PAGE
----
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A guide to applying to Canadian universities

Choosing the right subjects can set up a student for life. Make sure your child starts the IB on the right foot by speaking with an EIB Consultant to pick the perfect subjects.

282,000 international students move to Canada for undergraduate study each year, and if you are considering becoming one of those, we have produced a guide to applying to Canadian universities to help make the application process easier for you. We hope this is helpful and wish you the best of luck with your application!

What makes Canadian universities stand out?
Before we give you the key dates, fees and requirements, it is worth pausing to talk about what makes the 96 Canadian universities stand out and why studying in Canada is a fantastic opportunity! Firstly, the culture is extremely diverse, with universities such as Quebec being bilingual in French and English. Similarly, the multicultural ski-slopes, prairies and cities that abound in Canada are friendly and welcoming to all who go there. Its snow-covered forests and crystal-clear lakes will be amazing for any student to see! We hope this has given you a flavour of some of the highlights about studying in Canada, on to the administrative bits…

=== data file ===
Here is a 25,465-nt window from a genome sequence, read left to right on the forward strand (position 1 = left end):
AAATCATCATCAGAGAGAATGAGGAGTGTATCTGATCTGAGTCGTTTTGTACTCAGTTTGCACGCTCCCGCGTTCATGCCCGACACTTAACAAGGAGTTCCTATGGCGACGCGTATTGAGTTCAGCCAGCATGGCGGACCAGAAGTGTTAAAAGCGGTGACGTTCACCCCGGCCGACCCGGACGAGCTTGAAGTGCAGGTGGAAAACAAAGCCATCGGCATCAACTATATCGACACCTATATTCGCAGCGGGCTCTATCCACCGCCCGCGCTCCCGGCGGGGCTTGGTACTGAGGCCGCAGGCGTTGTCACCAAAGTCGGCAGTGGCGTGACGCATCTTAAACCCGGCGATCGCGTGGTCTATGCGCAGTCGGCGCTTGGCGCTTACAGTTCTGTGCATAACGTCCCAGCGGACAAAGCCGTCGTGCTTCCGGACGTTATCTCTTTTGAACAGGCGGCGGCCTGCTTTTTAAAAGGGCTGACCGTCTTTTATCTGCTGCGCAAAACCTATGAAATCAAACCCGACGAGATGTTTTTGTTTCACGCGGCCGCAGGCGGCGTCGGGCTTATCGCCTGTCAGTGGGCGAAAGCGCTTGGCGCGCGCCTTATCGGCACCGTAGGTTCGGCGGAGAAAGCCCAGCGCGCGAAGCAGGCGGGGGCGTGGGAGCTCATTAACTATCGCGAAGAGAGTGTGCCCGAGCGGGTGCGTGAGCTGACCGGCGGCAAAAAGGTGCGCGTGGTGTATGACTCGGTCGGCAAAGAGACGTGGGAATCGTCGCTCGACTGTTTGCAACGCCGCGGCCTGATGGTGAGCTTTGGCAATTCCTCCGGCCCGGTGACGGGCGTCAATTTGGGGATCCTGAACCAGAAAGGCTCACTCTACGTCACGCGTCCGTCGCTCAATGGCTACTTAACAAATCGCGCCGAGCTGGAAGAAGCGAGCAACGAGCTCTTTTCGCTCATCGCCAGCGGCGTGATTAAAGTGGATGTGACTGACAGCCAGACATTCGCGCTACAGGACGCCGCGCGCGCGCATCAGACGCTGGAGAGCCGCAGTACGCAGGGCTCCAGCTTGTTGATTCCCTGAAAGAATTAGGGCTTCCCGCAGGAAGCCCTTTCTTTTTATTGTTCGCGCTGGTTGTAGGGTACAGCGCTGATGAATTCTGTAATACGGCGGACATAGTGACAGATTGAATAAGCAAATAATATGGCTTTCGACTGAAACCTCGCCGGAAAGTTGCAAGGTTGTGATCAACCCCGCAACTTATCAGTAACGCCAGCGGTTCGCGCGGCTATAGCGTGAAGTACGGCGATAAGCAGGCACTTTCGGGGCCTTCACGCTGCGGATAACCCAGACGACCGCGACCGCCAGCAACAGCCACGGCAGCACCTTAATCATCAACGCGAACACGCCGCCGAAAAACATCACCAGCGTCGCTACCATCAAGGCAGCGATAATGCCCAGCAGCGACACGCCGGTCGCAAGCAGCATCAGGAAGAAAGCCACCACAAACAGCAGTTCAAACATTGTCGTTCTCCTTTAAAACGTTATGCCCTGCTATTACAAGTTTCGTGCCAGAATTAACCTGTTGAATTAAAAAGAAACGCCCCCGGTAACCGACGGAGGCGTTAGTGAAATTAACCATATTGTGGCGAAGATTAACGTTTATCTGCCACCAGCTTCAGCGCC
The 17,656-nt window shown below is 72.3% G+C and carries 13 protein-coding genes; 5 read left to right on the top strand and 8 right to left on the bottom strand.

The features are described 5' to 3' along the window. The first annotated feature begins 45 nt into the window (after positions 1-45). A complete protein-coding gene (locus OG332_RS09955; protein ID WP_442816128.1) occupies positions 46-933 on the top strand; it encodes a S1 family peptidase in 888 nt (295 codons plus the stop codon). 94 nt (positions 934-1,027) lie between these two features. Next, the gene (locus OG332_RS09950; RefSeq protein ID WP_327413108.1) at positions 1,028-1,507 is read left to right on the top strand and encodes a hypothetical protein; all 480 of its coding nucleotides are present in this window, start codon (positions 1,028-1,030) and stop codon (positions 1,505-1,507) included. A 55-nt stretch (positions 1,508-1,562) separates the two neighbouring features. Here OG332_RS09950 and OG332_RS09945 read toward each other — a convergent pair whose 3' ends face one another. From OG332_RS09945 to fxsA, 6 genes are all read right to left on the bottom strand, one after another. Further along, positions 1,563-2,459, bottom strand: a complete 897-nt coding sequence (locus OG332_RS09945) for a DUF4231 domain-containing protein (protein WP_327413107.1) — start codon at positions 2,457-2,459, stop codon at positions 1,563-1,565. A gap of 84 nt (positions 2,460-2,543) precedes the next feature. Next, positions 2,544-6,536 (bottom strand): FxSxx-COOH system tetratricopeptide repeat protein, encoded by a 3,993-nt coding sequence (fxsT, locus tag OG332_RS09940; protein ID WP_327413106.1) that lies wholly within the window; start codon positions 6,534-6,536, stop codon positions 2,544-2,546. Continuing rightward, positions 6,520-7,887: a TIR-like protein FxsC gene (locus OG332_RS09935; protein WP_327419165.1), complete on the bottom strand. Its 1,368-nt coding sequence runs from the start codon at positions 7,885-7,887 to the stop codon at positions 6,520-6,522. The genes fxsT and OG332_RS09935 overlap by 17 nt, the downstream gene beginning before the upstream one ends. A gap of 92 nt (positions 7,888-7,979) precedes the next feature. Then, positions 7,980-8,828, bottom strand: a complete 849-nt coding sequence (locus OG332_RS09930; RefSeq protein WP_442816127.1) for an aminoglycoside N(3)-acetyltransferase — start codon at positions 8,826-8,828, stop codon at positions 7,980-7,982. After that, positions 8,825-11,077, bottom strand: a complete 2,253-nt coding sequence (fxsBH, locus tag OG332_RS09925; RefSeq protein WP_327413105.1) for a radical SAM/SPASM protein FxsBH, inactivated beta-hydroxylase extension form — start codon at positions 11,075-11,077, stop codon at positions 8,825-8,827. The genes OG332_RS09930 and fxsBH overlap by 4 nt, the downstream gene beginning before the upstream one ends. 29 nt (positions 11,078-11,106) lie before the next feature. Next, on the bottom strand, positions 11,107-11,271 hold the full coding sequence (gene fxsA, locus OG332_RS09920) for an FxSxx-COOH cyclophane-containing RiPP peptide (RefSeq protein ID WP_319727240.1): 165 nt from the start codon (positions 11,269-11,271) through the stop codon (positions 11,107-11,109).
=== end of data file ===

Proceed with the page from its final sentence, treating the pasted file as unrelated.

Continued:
How many other IB students apply to Canadian universities?
3,440 IB students applied to Canadian universities in 2014, with an average student applying to between 1 and 2 universities. 3 of the most popular universities that IB students applied to – McGill, British Columbia and Toronto – are in the top 50, with 9 out of the top 10 within the global top 500 universities. 12% of students applied from Hong Kong and 11% applied from China – the 2 most popular countries of origin for IB students. For more information on these statistics and a profile of the 10 most popular Canadian universities for IB students, please see the IBO’s publication.

Source: IBO Guide to applying to Canadian universities

We recommend that you begin your application at least a year in advance, so if you are applying for September 2020 entry you will want to start around September 2019. Early applications open in October and the deadlines are typically between January and April, but some universities will differ. The University of British Columbia is especially convenient as its deadline matches UCAS and Studielink in the Netherlands on 15th January.

If you wish to talk with us about your application to university, in Canada, the UK or elsewhere, please take a look at our admissions website. We offer support to schools and individuals, with graduates from Oxford, Cambridge, King’s and UCL forming the core of our team. Please do get in touch for more information.

You can expect to hear within 7 weeks of your application, although this will depend on how close to the deadline it is when you apply and whether universities operate a rolling admissions procedure. If they do operate a rolling admissions procedure, you may hear earlier, as the university will process applications as and when they arrive. However, if they operate a competitive admissions procedure, the university will wait for the deadline until it begins responding to applicants, so expect to hear several weeks after this deadline.